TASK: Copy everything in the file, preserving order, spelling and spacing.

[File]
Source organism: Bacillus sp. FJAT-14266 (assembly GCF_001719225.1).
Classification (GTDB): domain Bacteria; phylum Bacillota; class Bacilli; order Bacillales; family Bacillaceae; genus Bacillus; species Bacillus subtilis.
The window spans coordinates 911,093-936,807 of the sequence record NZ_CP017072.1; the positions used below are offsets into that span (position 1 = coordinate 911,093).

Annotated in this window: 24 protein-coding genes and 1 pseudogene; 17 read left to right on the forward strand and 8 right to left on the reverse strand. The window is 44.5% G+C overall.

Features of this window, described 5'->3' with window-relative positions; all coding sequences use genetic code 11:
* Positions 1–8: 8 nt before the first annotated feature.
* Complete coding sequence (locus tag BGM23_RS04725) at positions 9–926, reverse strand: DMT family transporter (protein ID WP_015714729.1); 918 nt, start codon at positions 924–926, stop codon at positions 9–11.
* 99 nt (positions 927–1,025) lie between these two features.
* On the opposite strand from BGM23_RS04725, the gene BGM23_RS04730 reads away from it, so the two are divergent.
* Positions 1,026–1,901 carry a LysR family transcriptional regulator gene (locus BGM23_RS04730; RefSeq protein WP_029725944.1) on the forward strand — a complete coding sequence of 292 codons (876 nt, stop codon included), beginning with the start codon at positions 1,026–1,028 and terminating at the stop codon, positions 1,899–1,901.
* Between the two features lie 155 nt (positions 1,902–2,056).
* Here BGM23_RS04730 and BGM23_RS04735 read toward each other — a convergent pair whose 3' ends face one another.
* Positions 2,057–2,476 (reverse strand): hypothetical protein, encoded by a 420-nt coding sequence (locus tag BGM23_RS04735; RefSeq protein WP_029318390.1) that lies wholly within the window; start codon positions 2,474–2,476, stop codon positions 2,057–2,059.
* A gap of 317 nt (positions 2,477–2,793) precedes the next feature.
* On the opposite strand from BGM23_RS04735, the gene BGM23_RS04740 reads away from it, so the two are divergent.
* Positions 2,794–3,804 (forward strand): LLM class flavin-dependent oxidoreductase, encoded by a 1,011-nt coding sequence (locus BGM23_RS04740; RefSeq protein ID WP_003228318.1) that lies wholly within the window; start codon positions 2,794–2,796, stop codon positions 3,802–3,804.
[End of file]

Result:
Source organism: Bacillus sp. FJAT-14266 (assembly GCF_001719225.1).
Classification (GTDB): domain Bacteria; phylum Bacillota; class Bacilli; order Bacillales; family Bacillaceae; genus Bacillus; species Bacillus subtilis.
The window spans coordinates 911,093-936,807 of the sequence record NZ_CP017072.1; the positions used below are offsets into that span (position 1 = coordinate 911,093).

Annotated in this window: 24 protein-coding genes and 1 pseudogene; 17 read left to right on the forward strand and 8 right to left on the reverse strand. The window is 44.5% G+C overall.

Features of this window, described 5'->3' with window-relative positions; all coding sequences use genetic code 11:
* Positions 1–8: 8 nt before the first annotated feature.
* Complete coding sequence (locus tag BGM23_RS04725) at positions 9–926, reverse strand: DMT family transporter (protein ID WP_015714729.1); 918 nt, start codon at positions 924–926, stop codon at positions 9–11.
* 99 nt (positions 927–1,025) lie between these two features.
* On the opposite strand from BGM23_RS04725, the gene BGM23_RS04730 reads away from it, so the two are divergent.
* Positions 1,026–1,901 carry a LysR family transcriptional regulator gene (locus BGM23_RS04730; RefSeq protein WP_029725944.1) on the forward strand — a complete coding sequence of 292 codons (876 nt, stop codon included), beginning with the start codon at positions 1,026–1,028 and terminating at the stop codon, positions 1,899–1,901.
* Between the two features lie 155 nt (positions 1,902–2,056).
* Here BGM23_RS04730 and BGM23_RS04735 read toward each other — a convergent pair whose 3' ends face one another.
* Positions 2,057–2,476 (reverse strand): hypothetical protein, encoded by a 420-nt coding sequence (locus tag BGM23_RS04735; RefSeq protein WP_029318390.1) that lies wholly within the window; start codon positions 2,474–2,476, stop codon positions 2,057–2,059.
* A gap of 317 nt (positions 2,477–2,793) precedes the next feature.
* On the opposite strand from BGM23_RS04735, the gene BGM23_RS04740 reads away from it, so the two are divergent.
* Positions 2,794–3,804 (forward strand): LLM class flavin-dependent oxidoreductase, encoded by a 1,011-nt coding sequence (locus BGM23_RS04740; RefSeq protein ID WP_003228318.1) that lies wholly within the window; start codon positions 2,794–2,796, stop codon positions 3,802–3,804.